Sunday, September 29, 2013


I remember when a tag like this was bolted to the front bumper of many of the local vehicles. This one I came across at a garage sale several years ago. They're a rarity nowadays, so rare that I keep this one in my apartment rather than risk damaging it  by placing it on my vehicle. If you are aware of others like this one, let me know - I'd love to buy them.

Friday, September 13, 2013


I didn't dig this one - a fellow relic hunter discovered it in a Bovina camp under a tree that had been downed by a storm. He had hunted for hours without digging anything worthwhile when he spied the large excavation created by the uprooted tree. Within a short time he'd located the buckle with his metal detector. One never knows, does one?

The plate is of the thin, stamped brass, rope border, western-style, and, fortunately, has retained all three belt clips. It appears as though the Confederate soldier who discarded the buckle had inserted a bent nail between and under the clips. Perhaps he had a very thin belt that he fitted between the clips and under the nail.

Monday, September 2, 2013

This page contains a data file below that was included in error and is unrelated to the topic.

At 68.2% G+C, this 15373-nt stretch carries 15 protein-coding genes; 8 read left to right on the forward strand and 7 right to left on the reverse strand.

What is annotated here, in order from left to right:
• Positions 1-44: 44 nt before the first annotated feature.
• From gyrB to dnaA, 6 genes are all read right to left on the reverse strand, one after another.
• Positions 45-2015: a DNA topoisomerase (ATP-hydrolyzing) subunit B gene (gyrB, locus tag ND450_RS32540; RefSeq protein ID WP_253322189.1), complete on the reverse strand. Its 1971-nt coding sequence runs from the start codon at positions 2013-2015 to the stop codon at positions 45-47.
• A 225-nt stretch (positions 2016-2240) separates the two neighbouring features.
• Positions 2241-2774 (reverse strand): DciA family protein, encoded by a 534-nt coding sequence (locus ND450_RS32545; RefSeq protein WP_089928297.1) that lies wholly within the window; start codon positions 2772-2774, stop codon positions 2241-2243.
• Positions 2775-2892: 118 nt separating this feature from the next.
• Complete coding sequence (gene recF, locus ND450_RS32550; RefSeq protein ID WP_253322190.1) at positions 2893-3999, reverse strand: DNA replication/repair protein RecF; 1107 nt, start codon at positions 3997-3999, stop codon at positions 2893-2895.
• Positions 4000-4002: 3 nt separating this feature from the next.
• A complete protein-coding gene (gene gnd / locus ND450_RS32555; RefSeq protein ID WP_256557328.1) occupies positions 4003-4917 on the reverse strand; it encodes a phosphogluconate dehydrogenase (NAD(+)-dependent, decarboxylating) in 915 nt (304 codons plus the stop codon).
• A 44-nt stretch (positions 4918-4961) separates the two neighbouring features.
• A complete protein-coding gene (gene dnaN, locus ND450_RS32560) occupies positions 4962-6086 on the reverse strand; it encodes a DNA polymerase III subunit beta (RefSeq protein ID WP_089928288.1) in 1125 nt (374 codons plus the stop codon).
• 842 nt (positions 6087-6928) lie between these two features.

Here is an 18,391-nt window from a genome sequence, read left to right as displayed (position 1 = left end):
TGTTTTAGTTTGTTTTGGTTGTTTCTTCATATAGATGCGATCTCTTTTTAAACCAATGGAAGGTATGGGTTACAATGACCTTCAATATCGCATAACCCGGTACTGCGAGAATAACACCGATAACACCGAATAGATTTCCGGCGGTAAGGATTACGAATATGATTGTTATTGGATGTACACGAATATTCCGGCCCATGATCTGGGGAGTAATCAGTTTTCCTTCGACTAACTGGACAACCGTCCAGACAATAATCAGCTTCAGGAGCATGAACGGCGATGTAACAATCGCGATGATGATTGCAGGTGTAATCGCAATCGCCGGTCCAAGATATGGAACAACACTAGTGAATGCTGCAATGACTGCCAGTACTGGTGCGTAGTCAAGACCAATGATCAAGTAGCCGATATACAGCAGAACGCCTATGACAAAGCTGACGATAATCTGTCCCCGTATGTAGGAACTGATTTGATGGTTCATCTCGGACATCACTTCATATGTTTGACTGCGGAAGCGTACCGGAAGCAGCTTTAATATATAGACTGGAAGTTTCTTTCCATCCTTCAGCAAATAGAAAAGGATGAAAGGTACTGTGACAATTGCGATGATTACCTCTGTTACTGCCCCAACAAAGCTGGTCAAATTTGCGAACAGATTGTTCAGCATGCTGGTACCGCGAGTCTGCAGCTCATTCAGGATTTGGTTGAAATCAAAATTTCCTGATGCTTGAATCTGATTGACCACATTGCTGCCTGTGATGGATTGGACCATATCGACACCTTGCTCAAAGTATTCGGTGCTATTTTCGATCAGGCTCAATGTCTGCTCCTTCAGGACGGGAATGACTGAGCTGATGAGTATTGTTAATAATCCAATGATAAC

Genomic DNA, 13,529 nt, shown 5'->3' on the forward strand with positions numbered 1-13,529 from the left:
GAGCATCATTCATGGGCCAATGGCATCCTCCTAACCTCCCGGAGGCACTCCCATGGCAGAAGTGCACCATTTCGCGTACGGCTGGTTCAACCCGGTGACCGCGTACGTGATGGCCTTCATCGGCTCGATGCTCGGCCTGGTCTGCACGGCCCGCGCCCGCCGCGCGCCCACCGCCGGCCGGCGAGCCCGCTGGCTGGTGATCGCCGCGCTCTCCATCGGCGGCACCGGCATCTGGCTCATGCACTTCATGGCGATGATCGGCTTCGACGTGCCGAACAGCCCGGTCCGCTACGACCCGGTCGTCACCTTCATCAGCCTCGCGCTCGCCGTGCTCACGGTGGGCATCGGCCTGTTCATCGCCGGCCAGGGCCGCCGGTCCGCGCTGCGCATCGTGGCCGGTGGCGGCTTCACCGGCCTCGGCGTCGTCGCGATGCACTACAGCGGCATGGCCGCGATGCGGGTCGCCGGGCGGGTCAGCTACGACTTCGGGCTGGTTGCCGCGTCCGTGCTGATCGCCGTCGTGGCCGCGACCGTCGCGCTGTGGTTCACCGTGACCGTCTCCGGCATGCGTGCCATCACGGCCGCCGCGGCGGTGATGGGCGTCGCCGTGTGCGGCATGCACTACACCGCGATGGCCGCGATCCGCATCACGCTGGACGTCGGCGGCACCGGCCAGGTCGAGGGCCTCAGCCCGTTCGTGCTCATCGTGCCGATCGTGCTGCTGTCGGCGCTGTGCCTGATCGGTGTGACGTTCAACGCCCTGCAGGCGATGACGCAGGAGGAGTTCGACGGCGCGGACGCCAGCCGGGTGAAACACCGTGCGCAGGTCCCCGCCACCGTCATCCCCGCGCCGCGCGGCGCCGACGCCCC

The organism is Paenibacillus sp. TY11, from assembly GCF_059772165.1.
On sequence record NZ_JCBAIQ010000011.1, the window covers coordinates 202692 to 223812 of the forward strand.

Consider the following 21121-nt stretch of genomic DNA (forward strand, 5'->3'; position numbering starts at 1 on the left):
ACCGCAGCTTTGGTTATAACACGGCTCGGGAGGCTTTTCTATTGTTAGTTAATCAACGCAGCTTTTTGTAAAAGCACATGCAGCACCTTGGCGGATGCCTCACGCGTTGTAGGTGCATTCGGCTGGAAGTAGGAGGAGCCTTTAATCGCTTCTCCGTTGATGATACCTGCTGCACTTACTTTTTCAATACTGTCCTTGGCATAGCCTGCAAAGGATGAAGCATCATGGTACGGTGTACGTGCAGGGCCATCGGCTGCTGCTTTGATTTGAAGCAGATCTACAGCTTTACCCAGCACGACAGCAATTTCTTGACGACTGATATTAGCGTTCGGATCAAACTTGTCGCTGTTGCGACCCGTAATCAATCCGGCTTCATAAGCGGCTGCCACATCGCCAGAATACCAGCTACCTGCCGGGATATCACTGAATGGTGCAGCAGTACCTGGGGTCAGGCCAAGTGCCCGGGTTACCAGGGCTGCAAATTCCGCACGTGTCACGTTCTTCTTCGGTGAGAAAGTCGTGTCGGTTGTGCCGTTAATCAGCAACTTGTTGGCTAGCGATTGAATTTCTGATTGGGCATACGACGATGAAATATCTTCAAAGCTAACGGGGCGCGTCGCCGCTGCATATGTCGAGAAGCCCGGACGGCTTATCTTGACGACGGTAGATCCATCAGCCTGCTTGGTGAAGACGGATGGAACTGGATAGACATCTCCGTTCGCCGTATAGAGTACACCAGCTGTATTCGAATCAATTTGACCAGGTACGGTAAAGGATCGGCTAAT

There's an interesting story behind this shell and its companions. Way back in the early sixties a local Vicksburg relic hunter (a good friend of mine) noticed the tang (if that's the correct word) of what he assumed was an old farm implement projecting from the Big Black River near the site of the old town of Bridgeport, Mississippi. Later, he regretted his error, for the "tang" was a part of an artillery caisson that had fallen from the bridge at that location as Sherman's troops were galloping toward Vicksburg after the Battle of Champion Hill. Another person (I assume a relic-hunter) came along later and pulled the caisson, along with its load of 3" Confederate shells, from the river. If you're wondering why the Union troops were pulling a caisson loaded with Confederate munitions... The caisson had been left behind by the Confederates after the battle; Sherman's men knew they could fire the shells in their own 3" rifles, so they took them along. However, the caisson was lost when it fell from the Bridgeport bridge.

In the ensuing years some of the shells were sold or given to collectors, but at some point most of them were given or sold to the Grand Gulf museum, where they resided for many years - until some unscrupulous scoundrel absconded with all that remained. The shell pictured is a great example of the group. A portion of the wood sabot and the center bolt remain, and the protrusions from the cast iron to the brass portion of the sabot are evident.

Years later, as I was hunting the artillery emplacement of the First Missouri Light Artillery in south Vicksburg I dug one of these shells that had been fired by Confederate troops; Sherman obviously didn't capture them all!